NYC Lyft Launch Delayed Until At Least Monday, Attorney General Says
NEW YORK CITY — Under threat of a restraining order, the ride-sharing company Lyft halted their Friday launch in the city, the company confirmed.
Now, the company could lose its business in Buffalo and Rochester for encouraging drivers without hack and limousine licenses to pick up fares, the attorney general's office said.
Just hours before Lyft was set to launch service in Brooklyn and Queens, Attorney General Eric Schneiderman filed a restraining order in New York State Supreme Court. The AG took the company to task for attempting to operate in the city without proper licensing.
"As it has done in every other city in which it operates, [Lyft] has simply waltzed into New York and set up shop while defying every law passed whose very purpose is to protect the People of the State of New York," the court documents said.
"Despite being warned and told to cease and desist by three separate regulatory and enforcement agencies, defendant has thumbed its nose at the law and continued with its plan to launch in what could become its largest market."
A judge will continue to hear arguments for the restraining order on Monday, where the state will address Lyft's service both in New York City and upstate, Schneiderman's office said.
"We pursued this action only after repeatedly offering to work with Lyft in order to ensure that its business practices complied with the law," read a joint statement from Schneiderman and financial services Superintendent Benjamin Lawsky.
"Instead of collaborating with the State to help square innovation with statute and protect the public, as other technology companies have done as recently as this week, Lyft decided to move ahead and simply ignore state and local laws. Lyft’s arguments are a disingenuous attempt to disguise old-fashioned law-breaking that jeopardizes public safety."
Lyft spokeswoman Katie Dally said the company agreed to delay their kickoff until Monday's court hearing.
"...[We] hope to find a path forward for ridesharing in New York. Regarding enforcement efforts, as we work toward policy progress we'll stand with drivers every step of the way, defending any citations and covering relevant costs," Dally said.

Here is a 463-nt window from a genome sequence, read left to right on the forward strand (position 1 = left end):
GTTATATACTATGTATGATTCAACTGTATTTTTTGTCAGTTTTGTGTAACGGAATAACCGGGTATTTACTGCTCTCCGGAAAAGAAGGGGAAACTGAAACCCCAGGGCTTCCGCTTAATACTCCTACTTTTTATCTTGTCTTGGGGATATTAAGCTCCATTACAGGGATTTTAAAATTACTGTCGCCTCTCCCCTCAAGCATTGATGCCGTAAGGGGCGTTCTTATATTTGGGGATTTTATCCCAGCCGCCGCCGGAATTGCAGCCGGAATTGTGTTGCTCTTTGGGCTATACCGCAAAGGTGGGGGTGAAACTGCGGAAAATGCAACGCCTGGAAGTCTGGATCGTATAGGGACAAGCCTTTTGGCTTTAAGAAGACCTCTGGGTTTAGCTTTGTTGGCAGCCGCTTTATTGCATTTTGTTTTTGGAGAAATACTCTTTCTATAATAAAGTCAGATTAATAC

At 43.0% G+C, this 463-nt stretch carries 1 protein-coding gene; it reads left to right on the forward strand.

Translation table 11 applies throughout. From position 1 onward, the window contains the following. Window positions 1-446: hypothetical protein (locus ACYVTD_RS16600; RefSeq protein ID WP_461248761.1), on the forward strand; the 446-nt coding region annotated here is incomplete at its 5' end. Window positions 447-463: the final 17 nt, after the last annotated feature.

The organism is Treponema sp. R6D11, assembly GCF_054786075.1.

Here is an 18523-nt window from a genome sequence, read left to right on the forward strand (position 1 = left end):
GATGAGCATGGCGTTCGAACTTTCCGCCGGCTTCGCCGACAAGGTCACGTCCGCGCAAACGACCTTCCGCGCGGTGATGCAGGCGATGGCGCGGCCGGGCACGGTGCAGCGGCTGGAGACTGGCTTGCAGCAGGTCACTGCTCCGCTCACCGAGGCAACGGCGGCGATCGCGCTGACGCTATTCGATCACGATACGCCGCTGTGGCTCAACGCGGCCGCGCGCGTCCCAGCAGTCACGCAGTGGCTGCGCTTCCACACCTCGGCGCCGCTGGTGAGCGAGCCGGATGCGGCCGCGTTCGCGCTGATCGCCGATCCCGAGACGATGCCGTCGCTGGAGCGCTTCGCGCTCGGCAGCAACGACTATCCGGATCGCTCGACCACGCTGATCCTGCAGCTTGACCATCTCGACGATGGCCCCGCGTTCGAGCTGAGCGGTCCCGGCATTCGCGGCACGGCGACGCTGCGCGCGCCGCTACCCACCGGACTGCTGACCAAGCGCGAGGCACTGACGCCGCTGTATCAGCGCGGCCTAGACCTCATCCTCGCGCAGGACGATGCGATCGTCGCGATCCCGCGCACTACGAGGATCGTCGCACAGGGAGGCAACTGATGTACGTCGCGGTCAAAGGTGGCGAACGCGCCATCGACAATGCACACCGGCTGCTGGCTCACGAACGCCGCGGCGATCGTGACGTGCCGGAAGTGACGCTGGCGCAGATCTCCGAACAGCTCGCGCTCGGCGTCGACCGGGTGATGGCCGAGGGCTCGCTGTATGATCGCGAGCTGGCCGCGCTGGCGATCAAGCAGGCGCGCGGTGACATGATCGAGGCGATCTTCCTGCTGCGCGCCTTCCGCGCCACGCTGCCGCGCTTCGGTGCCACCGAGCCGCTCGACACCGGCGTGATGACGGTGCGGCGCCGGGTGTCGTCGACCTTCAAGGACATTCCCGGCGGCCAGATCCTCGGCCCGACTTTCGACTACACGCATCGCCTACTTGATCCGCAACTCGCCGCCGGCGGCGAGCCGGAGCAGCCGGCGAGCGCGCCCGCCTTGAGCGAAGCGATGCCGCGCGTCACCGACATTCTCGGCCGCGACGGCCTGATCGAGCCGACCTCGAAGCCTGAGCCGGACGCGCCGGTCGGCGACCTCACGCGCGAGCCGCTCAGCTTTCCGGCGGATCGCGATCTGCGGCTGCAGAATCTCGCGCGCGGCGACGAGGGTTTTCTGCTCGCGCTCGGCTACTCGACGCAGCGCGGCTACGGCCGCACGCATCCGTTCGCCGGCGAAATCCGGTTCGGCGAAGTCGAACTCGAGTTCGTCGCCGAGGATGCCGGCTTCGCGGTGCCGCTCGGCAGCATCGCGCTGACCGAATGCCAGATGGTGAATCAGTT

The news of the restraining order comes after the city announced it would crackdown on the service if it launched Friday night at its originally scheduled time of 7 p.m.
In addition to its service in upstate New York, Lyft also operates in northern New Jersey and about 60 other cities across the country.
The company says they work on a volunteer and donation basis. Through its app users hail a "volunteer" driver and, once transported, pay a "donation" rather than a fare. Passengers know they're getting into a Lyft vehicle by the signature pink moustache on the front of the car.
Lyft competitor Uber, which already runs a heavily-regulated version of its service in the city, announced that it would seek to work around state laws if Lyft is allowed to launch.
"Due to TLC regulations Uber does not currently have a ridesharing platform in New York," Uber spokesman Lane Kasselman said.
"If regulators embrace ridesharing with a relaxed approach to licensing and enforcement with other companies, Uber will be excited to launch our ridesharing platform soon in the state of New York."
New York isn't the first city with which Lyft has gotten into hot water. A St. Louis circuit judge last month extended a restraining order against the company after the city's cab commission deemed the company a safety risk, according to reports.
Cabbies have also come out against Lyft's plan, including members of the New York State Federation of Taxi Drivers, who called Lyft's tactics something out of "the Wild West."
"Our licensed drivers get fined, cars taken away and sometimes arrested simply because they pick up an illegal street hail," NYSFTD president Antonio Cabrera said.
"Now Lyft comes along and breaks every rule in the book and we will not allow this to happen."
At a press conference Friday, NYSFTD spokesman Fernando Mateo said regulators should do everything they could to discourage the service.
"I don't understand how someone can come from Silicon Valley to New York City, put a pink moustache on their car and say they're going to pick up passengers," Mateo said. "It's ridiculous."